Center for Contract and Economic Organization
Program in the Law and Economics of Capital Markets
The constitutional mandates of procedural due process have been more sharply defined in recent years as a result of the decision of the Supreme Court in Goldberg v. Kelly. Although the full extent of the doctrine has not yet been delimited, the core proposition seems well established that in the absence of an overriding governmental interest, procedural -due process requires that an individual be accorded notice and a hearing prior to an administrative decision that would adversely affect his ability to subsist by contemporary standards. In applying this principle to the termination of public assistance payments, the Court in Goldberg held that a welfare recipient is entitled to a pre-termination evidentiary hearing to determine the probable validity of the welfare agency's grounds for discontinuance of payments. In addition, the recipient must be afforded timely and adequate notice detailing the reasons for the proposed termination and an opportunity to defend himself by confronting adverse witnesses and orally presenting his own arguments and evidence. The mandatory imposition of these procedural requirements is apparently subject to two criteria: (1) the deprivation of benefits will have the effect of reducing the recipient to a condition of "brutal need" thus requiring a strong certainty of accuracy by the decision maker; and (2) the administrative decision raises, to at least some degree, issues of fact to which the recipient can contribute in evaluation of the evidence.
The decision in Goldberg dealt only with the termination and suspension, not the xeduction, of public assistance payments. Assuming that the- procedural due process concept which is presently emerging embraces a balancmg of competing interests, the issue of benefit reductions is potentially more troublesome than termination or suspension, especially where the action arises out of an across-the-board reduction of benefits pursuant to a change in agency policy. Nonetheless, it seems clear that both of the preconditions to the imposition of the Goldberg requirements are equally as applicable to the question of benefit reductions as to termination and suspension. Based on this analysis, the constitutional implications of Goldberg can be clearly stated: Due process requires than any adverse change in the terms and conditions for receipt of public assistance benefits arising out of individual questions of fact or judgment must be preceded by adequate notice to the recipient and an opportunity for an evidentiary hearing prior to the effective date of the proposed agency action.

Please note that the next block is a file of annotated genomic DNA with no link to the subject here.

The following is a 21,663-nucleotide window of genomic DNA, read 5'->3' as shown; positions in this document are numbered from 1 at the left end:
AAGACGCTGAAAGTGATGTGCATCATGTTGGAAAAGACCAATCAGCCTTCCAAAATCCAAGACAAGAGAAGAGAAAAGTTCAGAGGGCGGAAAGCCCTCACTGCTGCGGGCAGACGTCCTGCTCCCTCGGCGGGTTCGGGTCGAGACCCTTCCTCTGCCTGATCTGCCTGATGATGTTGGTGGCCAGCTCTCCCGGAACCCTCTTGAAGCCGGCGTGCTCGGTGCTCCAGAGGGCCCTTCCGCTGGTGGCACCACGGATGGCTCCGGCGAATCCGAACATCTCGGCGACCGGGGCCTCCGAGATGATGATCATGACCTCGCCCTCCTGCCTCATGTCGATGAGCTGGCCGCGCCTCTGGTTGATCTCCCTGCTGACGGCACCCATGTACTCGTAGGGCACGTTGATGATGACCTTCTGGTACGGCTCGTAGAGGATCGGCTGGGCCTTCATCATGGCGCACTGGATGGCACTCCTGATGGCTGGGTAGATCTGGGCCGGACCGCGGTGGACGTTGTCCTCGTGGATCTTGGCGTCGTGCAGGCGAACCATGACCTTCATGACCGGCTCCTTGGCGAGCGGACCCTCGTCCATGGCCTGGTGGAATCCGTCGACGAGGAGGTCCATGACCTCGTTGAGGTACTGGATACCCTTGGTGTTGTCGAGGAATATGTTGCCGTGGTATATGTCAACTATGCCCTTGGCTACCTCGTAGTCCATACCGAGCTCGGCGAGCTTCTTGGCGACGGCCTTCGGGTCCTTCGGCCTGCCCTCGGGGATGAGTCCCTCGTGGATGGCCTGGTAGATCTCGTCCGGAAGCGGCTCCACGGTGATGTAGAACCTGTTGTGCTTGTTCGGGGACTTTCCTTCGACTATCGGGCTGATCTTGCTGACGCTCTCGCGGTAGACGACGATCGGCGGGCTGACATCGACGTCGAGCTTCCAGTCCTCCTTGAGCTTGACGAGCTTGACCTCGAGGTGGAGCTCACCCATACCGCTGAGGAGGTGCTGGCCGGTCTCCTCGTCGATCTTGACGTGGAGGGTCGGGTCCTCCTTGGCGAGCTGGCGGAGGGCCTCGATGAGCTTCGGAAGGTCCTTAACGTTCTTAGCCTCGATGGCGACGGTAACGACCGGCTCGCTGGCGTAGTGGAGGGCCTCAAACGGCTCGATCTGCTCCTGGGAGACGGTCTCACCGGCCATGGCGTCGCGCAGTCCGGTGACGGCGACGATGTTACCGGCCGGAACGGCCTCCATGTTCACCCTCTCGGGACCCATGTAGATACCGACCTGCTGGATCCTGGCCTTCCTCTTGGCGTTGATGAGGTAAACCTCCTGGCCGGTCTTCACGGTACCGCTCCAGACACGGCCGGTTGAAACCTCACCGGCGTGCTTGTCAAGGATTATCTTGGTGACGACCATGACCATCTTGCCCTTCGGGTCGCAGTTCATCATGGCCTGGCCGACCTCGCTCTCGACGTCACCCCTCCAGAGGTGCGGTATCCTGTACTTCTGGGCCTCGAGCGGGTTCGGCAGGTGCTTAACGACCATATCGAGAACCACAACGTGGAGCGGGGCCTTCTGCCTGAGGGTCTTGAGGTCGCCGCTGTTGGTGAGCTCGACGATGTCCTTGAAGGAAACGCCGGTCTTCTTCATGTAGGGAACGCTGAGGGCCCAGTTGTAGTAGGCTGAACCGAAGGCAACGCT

The growth of procedural due process as reflected in Goldberg and its progeny has been the subject of extended commentary. An examination of the constitutional bases of the decision and its implication in terms of developing legal theory, though valuable, tends to ignore the actual effect of the decision in terms of the specific factual context out of which it emerged – the welfare hearing process. A more complete insight into the operation of this procedure, now invested with constitutional sanctity, requires an analysis of the administration of the hearing process at the state level. In the absence of adequate administrative compliance, the new requirements of procedural due process, whatever their content, are of little benefit to welfare recipients. To gauge accurately what due process means in operation, it is necessary, therefore, to analyze not only the implications of Goldberg on the legal framework of welfare appeals, but to explore as well the reality of procedural safeguards in the administration of public assistance.
Robert E. Scott,
The Reality of Procedural Due Process – A Study of the Implementation of Fair Hearing Requirements by the Welfare Caseworker,
Wm. & Mary L. Rev.
Available at: https://scholarship.law.columbia.edu/faculty_scholarship/313